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European Commission issues recommendations to help get Ireland's economy back on track

The Commission published its recommendations in a report yesterday.

Image: Sam Boal via RollingNews.ie

THE EUROPEAN COMMISSION has published four recommendations for how Ireland can get its economy back on track following the Covid-19 pandemic. 

In its report published yesterday, the Commission noted that the pandemic is “putting national health systems under severe strain, disrupting global supply chains, causing volatility in financial markets, triggering consumer demand shocks and having negative effects across various sectors”. 

“It is threatening people’s jobs, their incomes and companies’ business. It has delivered a major economic shock that is already having serious repercussions in the European Union.”

In its report, the Commission has recommended that Ireland takes action in 2020 and 2021 to “support employment through developing skills”. 

“Address the risk of digital divide, including in the education sector. Increase the provision of social and affordable housing,” the Commission said. 

Secondly, it recommended that Ireland takes “all necessary measures to effectively address the pandemic, sustain the economy and support the ensuing recovery”. 

“When economic conditions allow, pursue fiscal policies aimed at achieving prudent medium-term fiscal positions and ensuring debt sustainability, while enhancing investment,” the Commission said.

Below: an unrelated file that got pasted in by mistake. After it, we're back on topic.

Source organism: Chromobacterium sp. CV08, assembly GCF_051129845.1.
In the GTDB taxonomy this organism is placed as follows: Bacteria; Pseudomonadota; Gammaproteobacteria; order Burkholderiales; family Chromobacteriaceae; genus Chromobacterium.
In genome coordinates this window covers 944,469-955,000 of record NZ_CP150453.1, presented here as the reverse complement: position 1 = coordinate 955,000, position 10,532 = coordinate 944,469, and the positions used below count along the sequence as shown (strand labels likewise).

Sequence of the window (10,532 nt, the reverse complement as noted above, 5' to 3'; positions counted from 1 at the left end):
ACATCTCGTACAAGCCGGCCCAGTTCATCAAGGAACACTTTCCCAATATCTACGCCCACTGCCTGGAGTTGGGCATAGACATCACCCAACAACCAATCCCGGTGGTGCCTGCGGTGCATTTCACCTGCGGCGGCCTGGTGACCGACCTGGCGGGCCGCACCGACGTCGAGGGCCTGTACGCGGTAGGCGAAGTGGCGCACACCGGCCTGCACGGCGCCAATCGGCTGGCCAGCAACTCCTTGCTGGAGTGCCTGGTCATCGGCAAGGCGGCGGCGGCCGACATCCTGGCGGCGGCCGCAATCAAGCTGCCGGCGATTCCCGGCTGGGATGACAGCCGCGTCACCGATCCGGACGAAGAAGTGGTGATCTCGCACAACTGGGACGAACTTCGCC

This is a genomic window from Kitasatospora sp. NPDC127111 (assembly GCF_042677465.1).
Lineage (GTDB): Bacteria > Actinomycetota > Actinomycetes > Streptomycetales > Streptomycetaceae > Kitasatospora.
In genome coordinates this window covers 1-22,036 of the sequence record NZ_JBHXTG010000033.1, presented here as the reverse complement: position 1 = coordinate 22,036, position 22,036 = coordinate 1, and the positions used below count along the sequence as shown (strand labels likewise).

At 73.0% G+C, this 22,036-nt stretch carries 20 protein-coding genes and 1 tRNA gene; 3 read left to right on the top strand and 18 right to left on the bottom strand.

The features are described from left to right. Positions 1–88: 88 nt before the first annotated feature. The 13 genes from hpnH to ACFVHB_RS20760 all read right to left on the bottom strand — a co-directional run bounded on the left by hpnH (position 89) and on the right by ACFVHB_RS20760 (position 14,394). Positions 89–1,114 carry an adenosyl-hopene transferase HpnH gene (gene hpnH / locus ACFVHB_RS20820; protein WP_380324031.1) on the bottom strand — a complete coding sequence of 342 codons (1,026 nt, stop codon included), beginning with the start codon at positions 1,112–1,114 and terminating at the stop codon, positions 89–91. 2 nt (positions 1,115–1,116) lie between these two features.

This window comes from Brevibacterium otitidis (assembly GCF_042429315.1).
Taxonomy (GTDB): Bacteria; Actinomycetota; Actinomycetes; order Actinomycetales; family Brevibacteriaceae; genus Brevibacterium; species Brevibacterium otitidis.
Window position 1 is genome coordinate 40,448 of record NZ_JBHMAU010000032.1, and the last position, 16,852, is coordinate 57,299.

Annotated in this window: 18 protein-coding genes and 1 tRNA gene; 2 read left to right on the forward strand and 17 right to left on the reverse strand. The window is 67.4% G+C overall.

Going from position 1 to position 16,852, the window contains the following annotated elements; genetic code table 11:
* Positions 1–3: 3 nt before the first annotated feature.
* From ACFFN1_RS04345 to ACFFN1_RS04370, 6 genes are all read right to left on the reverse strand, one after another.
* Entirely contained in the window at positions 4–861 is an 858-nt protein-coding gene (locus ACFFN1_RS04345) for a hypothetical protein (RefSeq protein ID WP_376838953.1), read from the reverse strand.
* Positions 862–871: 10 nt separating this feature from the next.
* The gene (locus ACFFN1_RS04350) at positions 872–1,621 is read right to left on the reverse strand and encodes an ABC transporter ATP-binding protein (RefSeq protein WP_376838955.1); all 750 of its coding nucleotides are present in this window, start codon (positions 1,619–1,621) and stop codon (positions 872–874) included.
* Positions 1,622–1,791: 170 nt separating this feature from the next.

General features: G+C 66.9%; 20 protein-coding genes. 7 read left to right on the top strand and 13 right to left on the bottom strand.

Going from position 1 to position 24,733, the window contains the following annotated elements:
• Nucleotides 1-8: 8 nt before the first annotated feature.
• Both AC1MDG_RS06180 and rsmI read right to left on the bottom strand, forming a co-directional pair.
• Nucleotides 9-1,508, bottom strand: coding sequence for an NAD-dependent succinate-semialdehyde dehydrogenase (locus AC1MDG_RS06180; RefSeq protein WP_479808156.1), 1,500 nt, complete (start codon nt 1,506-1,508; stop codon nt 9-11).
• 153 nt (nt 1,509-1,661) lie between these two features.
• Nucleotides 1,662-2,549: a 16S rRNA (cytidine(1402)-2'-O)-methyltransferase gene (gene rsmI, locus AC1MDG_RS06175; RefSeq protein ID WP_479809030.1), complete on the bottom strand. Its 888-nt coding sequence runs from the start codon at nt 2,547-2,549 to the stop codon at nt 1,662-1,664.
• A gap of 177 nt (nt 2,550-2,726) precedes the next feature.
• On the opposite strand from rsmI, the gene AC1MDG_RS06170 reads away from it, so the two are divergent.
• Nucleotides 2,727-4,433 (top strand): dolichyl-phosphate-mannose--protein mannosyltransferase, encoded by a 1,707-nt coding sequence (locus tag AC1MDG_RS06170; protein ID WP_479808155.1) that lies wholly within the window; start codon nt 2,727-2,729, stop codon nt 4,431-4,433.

“Improve accessibility of the health system and strengthen its resilience, including by responding to health workforces’ needs and ensuring universal coverage to primary care.” 

The Commission also recommended that Ireland continues to provide support to companies, “especially through measures ensuring their liquidity”. 

“Front-load mature public investment projects and promote private investment to foster the economic recovery,” it said. 

“Focus investment on the green and digital transition, in particular on clean and efficient production and use of energy, sustainable public transport, water supply and treatment, research and innovation and digital infrastructure.”

Finally, the Commission recommended that Ireland “broaden the tax base”. 

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“Step up action to address features of the tax system that facilitate aggressive tax planning, including on outbound payments. Ensure effective supervision and enforcement of the anti-money laundering framework as regards professionals and providing trust and company services,” it said. 

According to the Commission’s latest forecast, unemployment is expected to rise to 7.4% in 2020 and slightly decrease to 7% in 2021. 

The report noted that the Irish government has made “significant use” of income and employment support policy to respond to the pandemic. 

However, it warned: “The challenges facing Ireland in regard to poverty and employment quality and support, including for people with disabilities, remain and they are likely to be exacerbated by the pandemic.” 

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